Cdma and Gsm

By: Ian Ball

A lot of confusion remains about the advantages & disadvantages of handsets enabled with CDMA (Code Division Multiple Access) and GSM (Global System for Mobile) technologies.

A CDMA handset operates on an in-built hardware, which means that when the customer abandons a particular service, which has been incorporated in the hardware, he would also have to surrender the handset to the service provider or abandon it. Or, if the hardware in the handset gets damaged, the customer will have no other option but to leave the handset and the connection itself. On the other hand, a GSM handset operates on a SIM card. Once a SIM card provided by a service provider, is inserted and activated, a GSM handset is ready for use. And as and when the customer feels, he is free to abandon the SIM card (read the service) and subscribe to another service. While service providers who use the SIM card technology, say CDMA is obsolete, those who use CDMA technology, say this technology is gaining popularity. "There are certain birth pangs for CDMA-supported service, like problems with licensing, network etc. As of now, our services are not as wide as we wish. But it is certainly picking up and more people are changing over from SIM card enabled services to CDMA-supported services. About 80% of the people converting to out services are those who had been using SIM card-enabled services," said an executive of TATA Indicom, while observing that CDMA technology enables the operators to provide better and cheaper services.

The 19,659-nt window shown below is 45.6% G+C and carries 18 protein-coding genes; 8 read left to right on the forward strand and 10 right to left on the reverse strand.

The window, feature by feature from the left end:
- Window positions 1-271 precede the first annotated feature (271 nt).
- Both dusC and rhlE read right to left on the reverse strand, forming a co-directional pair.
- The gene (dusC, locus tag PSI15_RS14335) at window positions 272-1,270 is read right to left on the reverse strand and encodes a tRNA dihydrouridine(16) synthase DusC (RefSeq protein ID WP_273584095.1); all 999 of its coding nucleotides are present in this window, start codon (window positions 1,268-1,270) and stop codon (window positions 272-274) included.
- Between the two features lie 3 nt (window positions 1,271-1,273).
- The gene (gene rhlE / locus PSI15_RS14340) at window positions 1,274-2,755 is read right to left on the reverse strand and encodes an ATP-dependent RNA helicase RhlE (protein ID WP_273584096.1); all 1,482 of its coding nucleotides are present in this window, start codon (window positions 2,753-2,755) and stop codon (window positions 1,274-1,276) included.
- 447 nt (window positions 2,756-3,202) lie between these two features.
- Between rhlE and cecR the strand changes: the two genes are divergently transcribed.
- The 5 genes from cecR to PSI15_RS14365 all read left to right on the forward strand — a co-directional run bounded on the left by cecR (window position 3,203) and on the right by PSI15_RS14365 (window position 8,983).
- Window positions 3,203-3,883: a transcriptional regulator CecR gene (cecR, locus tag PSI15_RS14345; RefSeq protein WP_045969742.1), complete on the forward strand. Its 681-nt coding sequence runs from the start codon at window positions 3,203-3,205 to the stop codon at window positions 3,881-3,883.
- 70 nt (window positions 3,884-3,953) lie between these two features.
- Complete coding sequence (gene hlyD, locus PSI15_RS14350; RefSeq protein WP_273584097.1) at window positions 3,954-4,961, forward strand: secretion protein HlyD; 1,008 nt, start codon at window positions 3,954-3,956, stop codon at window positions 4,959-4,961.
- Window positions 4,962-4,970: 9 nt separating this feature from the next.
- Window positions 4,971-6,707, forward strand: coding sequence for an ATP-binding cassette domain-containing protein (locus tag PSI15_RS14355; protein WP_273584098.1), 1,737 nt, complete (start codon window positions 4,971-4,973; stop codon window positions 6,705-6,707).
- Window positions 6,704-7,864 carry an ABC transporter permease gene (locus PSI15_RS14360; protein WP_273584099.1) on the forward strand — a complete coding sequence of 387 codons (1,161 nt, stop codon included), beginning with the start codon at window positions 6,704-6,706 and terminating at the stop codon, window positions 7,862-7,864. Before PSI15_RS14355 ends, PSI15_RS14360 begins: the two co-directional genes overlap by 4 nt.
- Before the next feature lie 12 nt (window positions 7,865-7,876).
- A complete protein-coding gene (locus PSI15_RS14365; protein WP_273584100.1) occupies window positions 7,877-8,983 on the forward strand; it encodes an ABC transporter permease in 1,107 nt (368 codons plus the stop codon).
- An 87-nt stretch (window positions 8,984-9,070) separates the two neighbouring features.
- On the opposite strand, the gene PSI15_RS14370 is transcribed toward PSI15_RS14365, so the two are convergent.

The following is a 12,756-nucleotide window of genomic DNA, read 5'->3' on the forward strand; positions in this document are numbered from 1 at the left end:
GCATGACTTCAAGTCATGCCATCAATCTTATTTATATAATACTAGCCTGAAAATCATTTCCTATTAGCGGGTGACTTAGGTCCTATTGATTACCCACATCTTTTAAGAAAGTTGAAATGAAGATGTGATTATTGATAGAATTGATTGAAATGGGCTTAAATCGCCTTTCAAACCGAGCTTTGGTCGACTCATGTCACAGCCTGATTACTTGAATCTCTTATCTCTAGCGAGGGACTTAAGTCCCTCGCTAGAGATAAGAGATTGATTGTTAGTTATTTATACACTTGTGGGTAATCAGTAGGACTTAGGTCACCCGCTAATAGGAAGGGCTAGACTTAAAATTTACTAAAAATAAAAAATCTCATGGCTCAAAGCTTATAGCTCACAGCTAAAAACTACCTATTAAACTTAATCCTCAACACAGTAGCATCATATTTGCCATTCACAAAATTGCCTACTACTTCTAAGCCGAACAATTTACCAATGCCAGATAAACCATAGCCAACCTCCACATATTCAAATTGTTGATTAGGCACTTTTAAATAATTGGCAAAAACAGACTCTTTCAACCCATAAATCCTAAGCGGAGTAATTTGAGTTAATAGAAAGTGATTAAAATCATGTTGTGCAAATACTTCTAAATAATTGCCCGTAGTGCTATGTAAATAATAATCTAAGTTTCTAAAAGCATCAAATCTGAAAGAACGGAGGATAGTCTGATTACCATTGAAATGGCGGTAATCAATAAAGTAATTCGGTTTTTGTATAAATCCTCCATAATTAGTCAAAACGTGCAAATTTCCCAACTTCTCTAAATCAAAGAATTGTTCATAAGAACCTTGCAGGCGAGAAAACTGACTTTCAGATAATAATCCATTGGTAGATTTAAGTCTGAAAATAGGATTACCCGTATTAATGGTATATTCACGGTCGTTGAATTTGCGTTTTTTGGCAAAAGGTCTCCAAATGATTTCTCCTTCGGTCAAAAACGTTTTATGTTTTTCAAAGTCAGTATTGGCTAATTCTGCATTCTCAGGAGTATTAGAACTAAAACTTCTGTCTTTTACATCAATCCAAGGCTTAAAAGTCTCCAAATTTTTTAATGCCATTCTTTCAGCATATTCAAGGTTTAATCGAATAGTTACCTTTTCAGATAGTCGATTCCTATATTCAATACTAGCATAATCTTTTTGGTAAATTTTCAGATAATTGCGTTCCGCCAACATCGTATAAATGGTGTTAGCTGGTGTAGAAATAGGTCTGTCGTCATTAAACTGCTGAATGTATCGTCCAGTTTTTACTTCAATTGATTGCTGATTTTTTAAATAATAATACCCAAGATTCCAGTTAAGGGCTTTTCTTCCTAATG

Almost all handset companies maintain a chain of service centres in all cities. If any damage occurs to the handset, customers can take their handsets to the authorised service centre and get the damaged part replaced without any hassle.
If the damage occurs during the warranty period, the customer is not charged for the labour involved. However, he will have to bear the cost of the component. If they handset has been picked up from the gray market, the customer may also have to shell out money for the labour. The cellular approach requires a large number of base stations in a city of any size. A typical large city can have hundreds of towers.

In Chennai, for example, `Hutch' cell-phone service provider has 201 towers at a distance of 750 metres from each other. Cells are normally thought of as hexagons on a big hexagonal grid. Because cell-phones and base stations use low-power transmitters, the same frequencies can be used in non-adjacent cells. Each cell has a base station that consists of a tower and a small building containing the radio equipment. Since so many people uses cell-phones now days, costs goes low per user.

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